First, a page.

This post originally appeared on The Daily Muse.
Have you ever worked at a job that isn’t exactly what you want to be doing for the rest of your life? I’m not sure I know anyone who hasn’t. And as someone whose parents own a little fast food Chinese restaurant, I can tell you that I have many years of experience that aren’t exactly relevant to my current career counseling profession.
So, how do those jobs fit in on your resume? You definitely gain awesome professional skills working at coffee shops, summer camps, and, yes, takeout restaurants, and should consider listing them on your resume if you don’t have enough “relevant” experience to fill it with, but it can be pretty tricky to make a part-time position sound compelling on your application without overselling it (i.e., you don’t want to be that person that lists himself as “Founder and CEO” to describe a part-time babysitting gig for neighbors).
To find that balance, here are a few ways to focus on what’s really important—and impress any hiring manager.
Emphasize Your Results
The best way to write compelling resume bullets is to focus on your results rather than your responsibilities. This is especially true if your job duties aren’t clearly relevant to your target position. In this case, your best bet at impressing a hiring manager is showing that you’re a high performer by outlining your achievements and showing your impact.
When crafting your bullet points, consider not just what you did, but also the results, outcomes, or benefits of your actions.
Example: Local Country Club Youth Golf Instructor
Instructed six 14-year-old students and developed their golfing skills while caring for their wellbeing by providing sunscreen, water, supervision, and golf instruction; ultimately facilitated a successful summer with 100% student retention and no injuries or complaints.
Draw Parallels With Your Target Position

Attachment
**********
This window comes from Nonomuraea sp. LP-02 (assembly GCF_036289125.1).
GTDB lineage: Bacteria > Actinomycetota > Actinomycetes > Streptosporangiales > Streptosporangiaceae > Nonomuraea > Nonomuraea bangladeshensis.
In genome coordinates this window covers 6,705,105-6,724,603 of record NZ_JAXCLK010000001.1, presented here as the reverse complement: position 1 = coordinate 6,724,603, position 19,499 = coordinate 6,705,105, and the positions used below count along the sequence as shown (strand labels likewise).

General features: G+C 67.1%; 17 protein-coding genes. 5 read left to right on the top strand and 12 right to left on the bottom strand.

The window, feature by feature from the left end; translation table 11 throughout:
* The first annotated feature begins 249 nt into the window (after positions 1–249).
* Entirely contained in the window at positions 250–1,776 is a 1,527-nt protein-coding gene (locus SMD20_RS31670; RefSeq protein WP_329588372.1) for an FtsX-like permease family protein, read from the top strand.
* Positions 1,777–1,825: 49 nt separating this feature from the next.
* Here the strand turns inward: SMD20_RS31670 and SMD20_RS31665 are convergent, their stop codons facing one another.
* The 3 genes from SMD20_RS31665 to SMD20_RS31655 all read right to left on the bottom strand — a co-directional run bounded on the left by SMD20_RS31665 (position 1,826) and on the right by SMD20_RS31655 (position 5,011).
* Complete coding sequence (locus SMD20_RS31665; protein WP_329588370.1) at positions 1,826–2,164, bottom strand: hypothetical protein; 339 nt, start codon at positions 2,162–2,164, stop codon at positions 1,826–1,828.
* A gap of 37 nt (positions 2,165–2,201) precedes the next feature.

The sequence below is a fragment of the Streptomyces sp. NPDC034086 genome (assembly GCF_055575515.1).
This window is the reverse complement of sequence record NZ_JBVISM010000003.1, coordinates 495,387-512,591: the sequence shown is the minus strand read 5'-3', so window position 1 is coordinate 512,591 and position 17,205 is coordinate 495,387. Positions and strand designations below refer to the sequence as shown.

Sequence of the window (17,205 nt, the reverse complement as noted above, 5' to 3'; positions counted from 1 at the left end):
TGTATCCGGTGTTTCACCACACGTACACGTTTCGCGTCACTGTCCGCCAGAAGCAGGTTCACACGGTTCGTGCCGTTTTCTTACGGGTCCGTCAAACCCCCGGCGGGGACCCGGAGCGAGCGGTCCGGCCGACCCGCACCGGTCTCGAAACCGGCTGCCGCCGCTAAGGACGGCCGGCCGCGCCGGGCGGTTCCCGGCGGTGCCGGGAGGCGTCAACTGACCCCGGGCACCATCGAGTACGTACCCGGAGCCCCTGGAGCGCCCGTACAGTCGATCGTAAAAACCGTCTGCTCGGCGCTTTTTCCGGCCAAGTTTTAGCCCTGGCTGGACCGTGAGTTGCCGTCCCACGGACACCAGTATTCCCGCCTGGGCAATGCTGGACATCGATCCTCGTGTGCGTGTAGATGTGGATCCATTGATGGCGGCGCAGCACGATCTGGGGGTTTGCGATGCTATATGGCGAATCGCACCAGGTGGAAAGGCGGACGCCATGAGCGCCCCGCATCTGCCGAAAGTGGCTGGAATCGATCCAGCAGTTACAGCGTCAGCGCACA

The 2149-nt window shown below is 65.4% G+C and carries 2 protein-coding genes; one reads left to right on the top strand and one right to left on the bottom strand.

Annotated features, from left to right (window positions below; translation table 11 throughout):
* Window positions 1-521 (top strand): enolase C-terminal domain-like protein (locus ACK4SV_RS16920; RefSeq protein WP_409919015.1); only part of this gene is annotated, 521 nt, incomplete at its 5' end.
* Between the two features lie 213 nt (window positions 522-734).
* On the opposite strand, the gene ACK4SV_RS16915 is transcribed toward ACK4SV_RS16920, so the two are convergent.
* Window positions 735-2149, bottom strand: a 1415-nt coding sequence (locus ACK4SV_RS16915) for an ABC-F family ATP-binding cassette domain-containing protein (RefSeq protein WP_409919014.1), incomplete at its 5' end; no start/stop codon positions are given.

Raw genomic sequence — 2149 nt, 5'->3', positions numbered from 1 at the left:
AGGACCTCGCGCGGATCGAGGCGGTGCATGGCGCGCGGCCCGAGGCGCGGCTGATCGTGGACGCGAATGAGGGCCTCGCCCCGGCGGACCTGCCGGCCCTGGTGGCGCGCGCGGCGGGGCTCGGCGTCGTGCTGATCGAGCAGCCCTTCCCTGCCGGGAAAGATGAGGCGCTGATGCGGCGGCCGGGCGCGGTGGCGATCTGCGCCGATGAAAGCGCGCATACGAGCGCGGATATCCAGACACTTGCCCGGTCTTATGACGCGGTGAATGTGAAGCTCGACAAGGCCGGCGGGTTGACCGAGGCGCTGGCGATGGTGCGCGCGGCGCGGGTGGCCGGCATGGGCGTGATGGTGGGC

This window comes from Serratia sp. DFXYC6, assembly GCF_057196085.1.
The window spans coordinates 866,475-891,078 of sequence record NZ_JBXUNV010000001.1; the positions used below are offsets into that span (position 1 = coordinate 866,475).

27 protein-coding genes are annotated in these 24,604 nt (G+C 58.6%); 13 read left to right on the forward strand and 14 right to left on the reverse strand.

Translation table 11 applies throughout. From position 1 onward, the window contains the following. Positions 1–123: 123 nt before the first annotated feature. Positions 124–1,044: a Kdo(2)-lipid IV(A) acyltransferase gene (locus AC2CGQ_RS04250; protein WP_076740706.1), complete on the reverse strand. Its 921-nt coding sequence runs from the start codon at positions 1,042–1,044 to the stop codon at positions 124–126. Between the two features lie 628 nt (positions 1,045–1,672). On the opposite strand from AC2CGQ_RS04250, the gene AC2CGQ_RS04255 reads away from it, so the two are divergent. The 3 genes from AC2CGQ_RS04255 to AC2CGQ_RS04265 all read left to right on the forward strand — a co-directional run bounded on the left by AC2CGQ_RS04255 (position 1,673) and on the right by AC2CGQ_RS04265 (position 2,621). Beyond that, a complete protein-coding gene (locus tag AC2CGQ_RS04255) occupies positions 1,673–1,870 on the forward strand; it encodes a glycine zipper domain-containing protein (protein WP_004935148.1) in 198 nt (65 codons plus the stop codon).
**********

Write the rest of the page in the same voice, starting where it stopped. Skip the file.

Another way to think about your additional experience is to emphasize the parallels between your part-time gig and your target position—think soft skills, work environment, or values.
Take a step back from the nitty-gritty details and consider the similarities at a higher level. Can you highlight your client-facing responsibilities, strong communication skills, or ability to work collaboratively? Or, perhaps you could underscore your capacity for multitasking in a high-stakes environment and how your previous role aligned with your personal belief in green business practices.
Example: Burgers To-Go Team Member
Served 100+ people per day in a fast-paced environment and received cash management, assembly line teamwork, and food handling training.
Demonstrate Your Ability to Learn Quickly
Lastly, it never hurts to accentuate your knack for picking up new skills quickly. In the end, if some of your previous experience just plain isn’t relevant, you can at the very least use it as a way to showcase your ability to learn something new—fast.
Consider this an opportunity to give an example of how you were put into a novel situation and excelled. This is a universally desirable skill and can go a surprisingly long way, particularly with companies known for hiring for “potential” rather than related experience.
Example: MyCompuStore Cashier
Communicated technology product details and provided exceptional customer service effectively to 50+ people per day leading to a promotion to Assistant Manager after only 4 months.
We’ve all worked odd jobs, jobs that eventually probably won’t be listed on our resumes. But until that time comes when you’ve piled on enough relevant experience, it doesn’t hurt to build up your resume with other gigs. In fact, it could be that extra bit that makes you unique and boosts you above other candidates.